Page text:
PM needs to meet devastated Shoalwater families: Shorten
OPPOSITION Leader Bill Shorten has made his own call to action this morning following Prime Minister Malcolm Turnbull's order the Australian Defence Force scout new land for military training expansion.
Mr Shorten's office this morning released a letter that he'd written to the PM yesterday in which he urged the proposed Shoalwater Bay Military Training Area expansion be addressed urgently.
Mr Shorten called on the PM to visit the region to meet with the families directly impacted by the proposed acquisition of 162,000ha of primarily grazing land.
The Labor leader confirmed his party remained supportive of the enhanced military training arrangements with Singapore, but said the government was yet to "satisfactorily make the case for acquisition of prime agricultural land" to support the expansion.
Here are the words he penned for the PM:
Dear Prime Minister
On 24 January I met in Rockhampton with land holders and local businesses, including members of the Marlborough Against Defence Land Grab Committee, over their concerns that land will be compulsorily acquired as part of the Government's planned expansion of the Shoalwater Bay military training area.
The community is rightly concerned by the Government's poor consultation and lack of transparency in relation to these expansion plans, which has led to anxiety and uncertainty for those affected. Defence Minister Payne's 23 January statement that Defence will now accelerate its considerations over land that may be required, to be announced in four weeks' time, has heightened community fears that detailed consideration of all social, economic and environmental issues will not occur and that the land to be acquired is a forgone conclusion.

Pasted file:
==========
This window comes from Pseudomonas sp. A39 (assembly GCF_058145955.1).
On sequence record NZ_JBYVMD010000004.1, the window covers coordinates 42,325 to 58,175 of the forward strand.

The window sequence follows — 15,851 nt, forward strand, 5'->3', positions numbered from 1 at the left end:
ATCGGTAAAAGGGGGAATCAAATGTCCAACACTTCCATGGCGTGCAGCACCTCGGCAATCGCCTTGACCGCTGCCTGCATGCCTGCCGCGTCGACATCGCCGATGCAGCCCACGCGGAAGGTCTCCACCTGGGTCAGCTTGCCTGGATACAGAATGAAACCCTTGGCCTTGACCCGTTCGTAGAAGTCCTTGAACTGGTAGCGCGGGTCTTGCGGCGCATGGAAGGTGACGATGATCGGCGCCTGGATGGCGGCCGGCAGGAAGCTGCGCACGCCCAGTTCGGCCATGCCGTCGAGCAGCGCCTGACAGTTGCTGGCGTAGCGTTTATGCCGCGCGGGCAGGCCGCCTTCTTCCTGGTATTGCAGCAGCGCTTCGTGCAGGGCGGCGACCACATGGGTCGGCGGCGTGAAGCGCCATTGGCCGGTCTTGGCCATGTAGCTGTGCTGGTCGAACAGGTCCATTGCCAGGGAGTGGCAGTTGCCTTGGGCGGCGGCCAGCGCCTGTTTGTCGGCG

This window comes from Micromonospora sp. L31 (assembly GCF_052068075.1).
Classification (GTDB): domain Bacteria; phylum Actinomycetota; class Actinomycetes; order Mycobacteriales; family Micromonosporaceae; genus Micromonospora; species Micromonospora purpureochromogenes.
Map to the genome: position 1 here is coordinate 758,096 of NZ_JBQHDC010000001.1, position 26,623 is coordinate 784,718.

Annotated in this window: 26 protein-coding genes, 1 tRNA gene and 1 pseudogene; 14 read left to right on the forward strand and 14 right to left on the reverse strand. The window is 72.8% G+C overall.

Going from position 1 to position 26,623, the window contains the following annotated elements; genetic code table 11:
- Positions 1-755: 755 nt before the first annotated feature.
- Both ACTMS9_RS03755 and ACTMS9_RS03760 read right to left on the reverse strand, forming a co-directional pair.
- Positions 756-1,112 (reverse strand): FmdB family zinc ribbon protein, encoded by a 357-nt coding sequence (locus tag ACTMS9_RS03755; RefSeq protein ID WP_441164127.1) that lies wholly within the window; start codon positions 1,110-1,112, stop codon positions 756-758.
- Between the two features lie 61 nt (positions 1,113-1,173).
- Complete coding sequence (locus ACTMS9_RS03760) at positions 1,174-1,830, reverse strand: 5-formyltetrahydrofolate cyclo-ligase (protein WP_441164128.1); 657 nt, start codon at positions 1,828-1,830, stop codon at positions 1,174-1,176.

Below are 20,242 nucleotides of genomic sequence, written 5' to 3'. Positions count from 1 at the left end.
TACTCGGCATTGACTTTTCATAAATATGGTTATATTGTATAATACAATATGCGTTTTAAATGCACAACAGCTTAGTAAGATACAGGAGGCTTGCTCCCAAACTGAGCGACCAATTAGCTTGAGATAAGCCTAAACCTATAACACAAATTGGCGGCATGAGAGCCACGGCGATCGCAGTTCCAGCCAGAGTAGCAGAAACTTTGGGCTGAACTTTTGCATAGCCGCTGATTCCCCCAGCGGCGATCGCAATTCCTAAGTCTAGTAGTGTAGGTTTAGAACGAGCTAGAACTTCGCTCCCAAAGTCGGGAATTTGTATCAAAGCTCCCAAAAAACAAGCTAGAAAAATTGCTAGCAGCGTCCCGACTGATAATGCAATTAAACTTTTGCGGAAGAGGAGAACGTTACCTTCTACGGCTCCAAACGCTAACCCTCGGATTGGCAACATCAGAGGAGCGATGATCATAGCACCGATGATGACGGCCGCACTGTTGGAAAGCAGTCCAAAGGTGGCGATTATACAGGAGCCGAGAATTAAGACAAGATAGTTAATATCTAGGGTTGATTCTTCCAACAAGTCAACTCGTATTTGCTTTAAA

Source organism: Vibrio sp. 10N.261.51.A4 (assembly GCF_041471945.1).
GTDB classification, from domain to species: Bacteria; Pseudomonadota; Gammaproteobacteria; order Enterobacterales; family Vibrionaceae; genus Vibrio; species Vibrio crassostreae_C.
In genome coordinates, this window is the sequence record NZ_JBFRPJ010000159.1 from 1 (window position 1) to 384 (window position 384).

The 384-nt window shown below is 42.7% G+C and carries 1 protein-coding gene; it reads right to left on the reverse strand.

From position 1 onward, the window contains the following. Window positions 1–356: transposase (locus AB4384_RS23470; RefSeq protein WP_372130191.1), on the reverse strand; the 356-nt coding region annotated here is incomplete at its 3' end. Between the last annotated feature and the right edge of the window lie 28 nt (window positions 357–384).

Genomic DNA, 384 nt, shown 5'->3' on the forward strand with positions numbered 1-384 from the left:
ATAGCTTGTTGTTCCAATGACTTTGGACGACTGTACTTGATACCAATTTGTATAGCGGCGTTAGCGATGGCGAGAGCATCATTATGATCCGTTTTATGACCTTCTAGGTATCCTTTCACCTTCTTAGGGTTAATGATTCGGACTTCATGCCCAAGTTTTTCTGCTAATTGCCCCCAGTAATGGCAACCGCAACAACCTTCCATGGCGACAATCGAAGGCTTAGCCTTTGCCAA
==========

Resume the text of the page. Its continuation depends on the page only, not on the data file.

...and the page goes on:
Labor remains supportive of the enhanced military training arrangements with Singapore, both in terms of the economic and development benefits it will bring to the region and the stronger ties it will create with one of our most significant bilateral partners in the Asia-Pacific.
Notwithstanding, we believe the Government is still yet to satisfactorily make the case for the acquisition of prime agricultural land to support expansion of the existing training area. I'm very concerned that the views of local people appear to have been sidelined in your Government's rush to announce this arrangement before the election. Not only were locals not consulted, they were completely left in the dark about the potential impacts of this acquisition before the election.
The Government must urgently explain:
- What other land options it has considered and on what basis have these been ruled as unsuitable. Surely there are other alternatives to acquiring prime grazing land.
- To what extent have all social, economic and environmental impacts been considered in the decision on which land to acquire. How can the Government realistically claim all impacts will be considered fully, now that Minister Payne as accelerated the decision process on land requirements to occur within the next four weeks.
- Given consultation with local landholders and business owners has been woefully inadequate to date, how the Government has calculated the flow on secondary impacts to local businesses such as the fishing and meat industries. Removal of up to 70 000 head of cattle from this land, for instance, will directly impact on local abattoirs and cost Australian jobs.
The agreement with Singapore to enhance its ability to conduct Defence training in Australia is positive for Australia, for local development and local economic growth. It is in our national interests, however, that we seek the best outcomes from these arrangements without harming local land holders and damaging agricultural industries. The Government's ill-footed approach to date has failed to do so and has caused undue anxiety to the communities affected.
I call on you to review this matter urgently, and ensure outcomes that balance both Defence and agricultural interests to provide the best benefit for all. I also encourage you to do as I did, and travel to the region to meet directly with the people affected by this. Only then can you truly understand the impact your government's poor handling of this issue is having on local communities.